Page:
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John Ledyard brings new meaning to the word “trekkie.” Like modern-day “Star Trek” devotees, Ledyard had an obsession with the final frontier and exploration. However, back in 1786, when the intrepid Dartmouth College drop-out managed to walk through Scandinavia in the dead of winter, the last unknowns were still earthbound. James Zug’s lithe, aptly-named biography, “American Traveler,” delightfully follows the haphazard journeys of the first great American explorer, who sailed with Captain Cook, dined with Thomas Jefferson, and tried to walk around the world.
Zug, a contributor to the Atlantic Monthly and previously author of “Squash: A History of the Game,” seamlessly incorporates the written words of primary sources—some of which were obtained from Harvard’s Houghton Library—into an engaging narrative as jam-packed with action as Ledyard’s short life.
Ledyard was born in 1751 to a pair of first cousins who had to run away from their homes in Groton, Conn., to get married. After his father died at sea, Ledyard went to learn business from his paternal grandfather—but the two were a mismatched pair. As a result, the older Ledyard diverged from the tradition of handing down his estate to his eldest son’s eldest son, leaving young John only 60 pounds—equivalent to almost $10,000 today. Not bad, but the estate was worth about $200,000.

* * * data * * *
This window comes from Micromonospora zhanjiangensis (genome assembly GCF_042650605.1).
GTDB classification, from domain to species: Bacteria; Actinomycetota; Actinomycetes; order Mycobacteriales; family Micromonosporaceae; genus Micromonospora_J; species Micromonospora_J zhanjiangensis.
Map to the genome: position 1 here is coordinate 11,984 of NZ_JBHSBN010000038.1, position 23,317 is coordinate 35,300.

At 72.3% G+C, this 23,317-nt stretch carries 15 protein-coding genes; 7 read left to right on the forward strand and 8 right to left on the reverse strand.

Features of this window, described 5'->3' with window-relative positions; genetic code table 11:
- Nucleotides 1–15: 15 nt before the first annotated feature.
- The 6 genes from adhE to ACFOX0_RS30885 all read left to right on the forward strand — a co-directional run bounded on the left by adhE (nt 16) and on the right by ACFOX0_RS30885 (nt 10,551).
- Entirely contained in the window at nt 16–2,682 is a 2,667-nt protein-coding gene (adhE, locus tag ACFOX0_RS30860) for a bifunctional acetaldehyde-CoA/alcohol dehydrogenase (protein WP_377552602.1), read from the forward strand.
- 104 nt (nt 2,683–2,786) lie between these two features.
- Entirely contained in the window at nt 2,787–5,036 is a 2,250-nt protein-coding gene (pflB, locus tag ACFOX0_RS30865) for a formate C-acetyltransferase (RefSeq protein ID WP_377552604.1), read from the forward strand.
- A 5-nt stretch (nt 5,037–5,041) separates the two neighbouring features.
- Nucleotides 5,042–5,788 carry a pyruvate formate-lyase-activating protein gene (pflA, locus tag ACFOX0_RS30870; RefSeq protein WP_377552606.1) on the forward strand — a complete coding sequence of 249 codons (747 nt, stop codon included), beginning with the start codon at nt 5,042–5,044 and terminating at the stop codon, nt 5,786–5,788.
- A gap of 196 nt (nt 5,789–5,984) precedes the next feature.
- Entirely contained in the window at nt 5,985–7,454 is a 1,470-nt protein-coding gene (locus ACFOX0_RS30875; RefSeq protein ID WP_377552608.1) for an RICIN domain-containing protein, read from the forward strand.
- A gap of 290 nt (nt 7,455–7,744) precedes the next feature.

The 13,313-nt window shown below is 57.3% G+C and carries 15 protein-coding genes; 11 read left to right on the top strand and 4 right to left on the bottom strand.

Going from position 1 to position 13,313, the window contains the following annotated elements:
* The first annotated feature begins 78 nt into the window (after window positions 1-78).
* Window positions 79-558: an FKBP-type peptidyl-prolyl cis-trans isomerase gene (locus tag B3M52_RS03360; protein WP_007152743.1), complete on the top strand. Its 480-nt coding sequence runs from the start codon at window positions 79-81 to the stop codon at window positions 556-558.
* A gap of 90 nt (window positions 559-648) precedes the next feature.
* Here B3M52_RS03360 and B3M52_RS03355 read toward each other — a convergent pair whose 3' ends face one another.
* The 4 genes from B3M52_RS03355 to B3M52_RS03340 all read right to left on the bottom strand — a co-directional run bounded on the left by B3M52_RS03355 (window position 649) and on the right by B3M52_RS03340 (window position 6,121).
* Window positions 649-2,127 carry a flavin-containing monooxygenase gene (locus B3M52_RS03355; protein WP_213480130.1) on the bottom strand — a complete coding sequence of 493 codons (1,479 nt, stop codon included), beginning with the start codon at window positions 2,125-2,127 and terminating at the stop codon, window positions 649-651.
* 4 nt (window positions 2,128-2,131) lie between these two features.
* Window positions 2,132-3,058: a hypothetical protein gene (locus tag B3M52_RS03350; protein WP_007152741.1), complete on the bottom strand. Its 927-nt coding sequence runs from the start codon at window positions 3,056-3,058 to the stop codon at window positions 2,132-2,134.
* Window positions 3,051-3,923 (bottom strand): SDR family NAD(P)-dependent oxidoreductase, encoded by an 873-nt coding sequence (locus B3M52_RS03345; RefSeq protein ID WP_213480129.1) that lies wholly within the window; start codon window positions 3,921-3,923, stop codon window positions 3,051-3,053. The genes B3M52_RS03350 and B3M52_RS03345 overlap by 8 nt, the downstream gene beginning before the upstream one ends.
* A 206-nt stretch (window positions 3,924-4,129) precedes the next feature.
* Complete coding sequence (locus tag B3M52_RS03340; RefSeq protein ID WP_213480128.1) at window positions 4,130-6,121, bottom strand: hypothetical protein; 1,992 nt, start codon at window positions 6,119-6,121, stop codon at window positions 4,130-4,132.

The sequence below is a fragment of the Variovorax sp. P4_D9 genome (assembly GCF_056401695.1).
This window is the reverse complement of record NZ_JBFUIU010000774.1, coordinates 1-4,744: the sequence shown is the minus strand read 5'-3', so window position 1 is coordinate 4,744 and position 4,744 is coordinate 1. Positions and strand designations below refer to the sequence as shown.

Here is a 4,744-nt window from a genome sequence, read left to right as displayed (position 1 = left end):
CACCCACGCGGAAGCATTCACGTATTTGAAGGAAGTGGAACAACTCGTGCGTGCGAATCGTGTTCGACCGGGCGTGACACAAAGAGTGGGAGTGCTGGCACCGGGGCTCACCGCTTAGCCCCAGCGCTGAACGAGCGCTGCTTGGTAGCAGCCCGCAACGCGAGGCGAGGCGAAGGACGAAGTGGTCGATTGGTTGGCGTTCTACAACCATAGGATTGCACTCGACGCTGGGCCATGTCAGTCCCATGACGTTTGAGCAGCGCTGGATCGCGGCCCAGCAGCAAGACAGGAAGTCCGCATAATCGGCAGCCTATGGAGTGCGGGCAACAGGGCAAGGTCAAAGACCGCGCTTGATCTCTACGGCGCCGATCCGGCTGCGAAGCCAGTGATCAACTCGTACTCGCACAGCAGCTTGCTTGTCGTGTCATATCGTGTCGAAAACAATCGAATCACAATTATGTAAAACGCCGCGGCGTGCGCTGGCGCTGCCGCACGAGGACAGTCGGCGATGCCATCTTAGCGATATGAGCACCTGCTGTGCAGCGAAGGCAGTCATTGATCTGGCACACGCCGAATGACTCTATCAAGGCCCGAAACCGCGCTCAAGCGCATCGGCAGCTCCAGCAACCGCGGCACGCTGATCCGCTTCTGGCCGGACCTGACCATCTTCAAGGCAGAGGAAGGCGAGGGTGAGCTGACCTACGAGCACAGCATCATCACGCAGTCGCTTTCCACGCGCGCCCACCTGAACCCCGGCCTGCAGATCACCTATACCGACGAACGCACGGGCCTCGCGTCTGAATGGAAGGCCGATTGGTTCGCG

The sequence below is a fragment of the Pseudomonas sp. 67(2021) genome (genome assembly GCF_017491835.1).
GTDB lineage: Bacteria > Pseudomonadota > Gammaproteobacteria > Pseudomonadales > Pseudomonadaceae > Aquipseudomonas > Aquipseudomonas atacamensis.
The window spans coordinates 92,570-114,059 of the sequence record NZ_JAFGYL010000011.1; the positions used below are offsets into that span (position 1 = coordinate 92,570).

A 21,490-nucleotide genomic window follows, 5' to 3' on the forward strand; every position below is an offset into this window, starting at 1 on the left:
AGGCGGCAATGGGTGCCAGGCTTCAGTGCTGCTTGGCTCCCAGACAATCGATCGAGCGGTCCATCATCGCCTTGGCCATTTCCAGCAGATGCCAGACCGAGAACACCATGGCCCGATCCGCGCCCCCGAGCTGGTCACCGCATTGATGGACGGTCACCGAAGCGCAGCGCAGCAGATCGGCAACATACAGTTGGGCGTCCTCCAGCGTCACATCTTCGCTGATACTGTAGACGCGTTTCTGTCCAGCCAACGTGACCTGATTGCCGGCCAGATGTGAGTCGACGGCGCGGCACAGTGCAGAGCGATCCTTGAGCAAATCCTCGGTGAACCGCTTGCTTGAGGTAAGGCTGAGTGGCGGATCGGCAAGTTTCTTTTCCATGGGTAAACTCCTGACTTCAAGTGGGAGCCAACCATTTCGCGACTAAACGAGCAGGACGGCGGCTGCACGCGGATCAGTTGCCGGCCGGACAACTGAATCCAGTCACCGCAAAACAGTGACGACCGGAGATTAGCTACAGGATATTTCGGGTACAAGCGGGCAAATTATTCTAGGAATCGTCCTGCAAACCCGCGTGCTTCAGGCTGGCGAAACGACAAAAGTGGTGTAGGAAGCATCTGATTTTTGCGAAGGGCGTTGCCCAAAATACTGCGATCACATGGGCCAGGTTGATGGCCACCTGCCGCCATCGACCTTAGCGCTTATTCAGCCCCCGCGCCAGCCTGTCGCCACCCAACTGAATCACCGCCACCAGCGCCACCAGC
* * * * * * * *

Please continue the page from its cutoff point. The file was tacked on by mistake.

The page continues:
Snubbed in the will, Ledyard headed north to the new Dartmouth College, which was not yet two years old. The entire institution consisted of only three log cabins buried in the rustic Hanover, N.H., woods. (It’s not much more of a happening place today.) But Ledyard sought to spice up life at the Big Green. He nettled the college president with cheeky requests for fencing lessons, and he audaciously organized a camping trip through knee-deep snow in the middle of winter. During a mysterious two-and-a half-month disappearance, Ledyard somehow managed to spend his £60-pound legacy, which had been earmarked for tuition. Ledyard fled the college by taking a homemade canoe down the treacherous Connecticut River.
This undignified departure closed the door on a ministerial career, but, as Zug rightly points out, Ledyard would never have lasted long in such a strict, ordered profession. He joined a sea voyage to England in 1775, deserted, and was pressed into service in the Royal Navy as the Revolutionary War loomed on the horizon. In 1776, Ledyard seized the chance to serve on the renowned Captain James Cook’s third expedition, which hoped to discover a Northwest Passage to link the Atlantic and Pacific Oceans.